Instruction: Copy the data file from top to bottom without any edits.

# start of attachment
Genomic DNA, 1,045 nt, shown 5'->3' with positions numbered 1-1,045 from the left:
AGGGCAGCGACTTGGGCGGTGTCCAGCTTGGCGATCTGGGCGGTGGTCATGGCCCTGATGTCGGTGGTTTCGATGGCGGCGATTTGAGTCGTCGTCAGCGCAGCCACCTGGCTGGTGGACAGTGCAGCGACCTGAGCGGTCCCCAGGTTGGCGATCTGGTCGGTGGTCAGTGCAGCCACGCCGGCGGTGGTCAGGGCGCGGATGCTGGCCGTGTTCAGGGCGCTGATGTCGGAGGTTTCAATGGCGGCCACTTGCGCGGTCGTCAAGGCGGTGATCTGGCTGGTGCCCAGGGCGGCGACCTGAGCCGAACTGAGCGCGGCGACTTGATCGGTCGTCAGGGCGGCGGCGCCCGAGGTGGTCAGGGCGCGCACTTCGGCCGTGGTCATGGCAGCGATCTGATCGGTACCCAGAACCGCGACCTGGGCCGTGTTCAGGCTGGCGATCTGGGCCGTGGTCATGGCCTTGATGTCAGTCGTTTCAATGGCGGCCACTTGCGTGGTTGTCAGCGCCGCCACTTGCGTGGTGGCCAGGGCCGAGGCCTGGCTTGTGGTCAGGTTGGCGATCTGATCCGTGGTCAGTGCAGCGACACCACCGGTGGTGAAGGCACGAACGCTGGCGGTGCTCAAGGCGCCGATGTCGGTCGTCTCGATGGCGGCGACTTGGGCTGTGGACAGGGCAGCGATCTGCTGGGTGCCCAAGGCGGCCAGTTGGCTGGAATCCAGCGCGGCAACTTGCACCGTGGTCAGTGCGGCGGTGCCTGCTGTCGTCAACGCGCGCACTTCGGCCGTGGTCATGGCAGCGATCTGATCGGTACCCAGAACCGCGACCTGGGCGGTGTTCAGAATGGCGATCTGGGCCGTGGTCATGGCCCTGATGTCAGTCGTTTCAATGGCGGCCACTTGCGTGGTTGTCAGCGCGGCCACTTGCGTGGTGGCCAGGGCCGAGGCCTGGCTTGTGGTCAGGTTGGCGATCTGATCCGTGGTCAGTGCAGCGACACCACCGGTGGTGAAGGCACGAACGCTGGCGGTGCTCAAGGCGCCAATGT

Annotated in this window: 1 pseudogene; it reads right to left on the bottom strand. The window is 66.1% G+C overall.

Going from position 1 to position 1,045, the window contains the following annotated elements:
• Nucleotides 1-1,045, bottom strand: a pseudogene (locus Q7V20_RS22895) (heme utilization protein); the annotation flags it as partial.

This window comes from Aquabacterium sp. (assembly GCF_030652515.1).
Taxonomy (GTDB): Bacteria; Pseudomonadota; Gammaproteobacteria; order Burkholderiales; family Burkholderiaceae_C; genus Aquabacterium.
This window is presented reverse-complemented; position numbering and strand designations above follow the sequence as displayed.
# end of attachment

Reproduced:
Genomic DNA, 1,045 nt, shown 5'->3' with positions numbered 1-1,045 from the left:
AGGGCAGCGACTTGGGCGGTGTCCAGCTTGGCGATCTGGGCGGTGGTCATGGCCCTGATGTCGGTGGTTTCGATGGCGGCGATTTGAGTCGTCGTCAGCGCAGCCACCTGGCTGGTGGACAGTGCAGCGACCTGAGCGGTCCCCAGGTTGGCGATCTGGTCGGTGGTCAGTGCAGCCACGCCGGCGGTGGTCAGGGCGCGGATGCTGGCCGTGTTCAGGGCGCTGATGTCGGAGGTTTCAATGGCGGCCACTTGCGCGGTCGTCAAGGCGGTGATCTGGCTGGTGCCCAGGGCGGCGACCTGAGCCGAACTGAGCGCGGCGACTTGATCGGTCGTCAGGGCGGCGGCGCCCGAGGTGGTCAGGGCGCGCACTTCGGCCGTGGTCATGGCAGCGATCTGATCGGTACCCAGAACCGCGACCTGGGCCGTGTTCAGGCTGGCGATCTGGGCCGTGGTCATGGCCTTGATGTCAGTCGTTTCAATGGCGGCCACTTGCGTGGTTGTCAGCGCCGCCACTTGCGTGGTGGCCAGGGCCGAGGCCTGGCTTGTGGTCAGGTTGGCGATCTGATCCGTGGTCAGTGCAGCGACACCACCGGTGGTGAAGGCACGAACGCTGGCGGTGCTCAAGGCGCCGATGTCGGTCGTCTCGATGGCGGCGACTTGGGCTGTGGACAGGGCAGCGATCTGCTGGGTGCCCAAGGCGGCCAGTTGGCTGGAATCCAGCGCGGCAACTTGCACCGTGGTCAGTGCGGCGGTGCCTGCTGTCGTCAACGCGCGCACTTCGGCCGTGGTCATGGCAGCGATCTGATCGGTACCCAGAACCGCGACCTGGGCGGTGTTCAGAATGGCGATCTGGGCCGTGGTCATGGCCCTGATGTCAGTCGTTTCAATGGCGGCCACTTGCGTGGTTGTCAGCGCGGCCACTTGCGTGGTGGCCAGGGCCGAGGCCTGGCTTGTGGTCAGGTTGGCGATCTGATCCGTGGTCAGTGCAGCGACACCACCGGTGGTGAAGGCACGAACGCTGGCGGTGCTCAAGGCGCCAATGT

Annotated in this window: 1 pseudogene; it reads right to left on the bottom strand. The window is 66.1% G+C overall.

Going from position 1 to position 1,045, the window contains the following annotated elements:
• Nucleotides 1-1,045, bottom strand: a pseudogene (locus Q7V20_RS22895) (heme utilization protein); the annotation flags it as partial.

This window comes from Aquabacterium sp. (assembly GCF_030652515.1).
Taxonomy (GTDB): Bacteria; Pseudomonadota; Gammaproteobacteria; order Burkholderiales; family Burkholderiaceae_C; genus Aquabacterium.
This window is presented reverse-complemented; position numbering and strand designations above follow the sequence as displayed.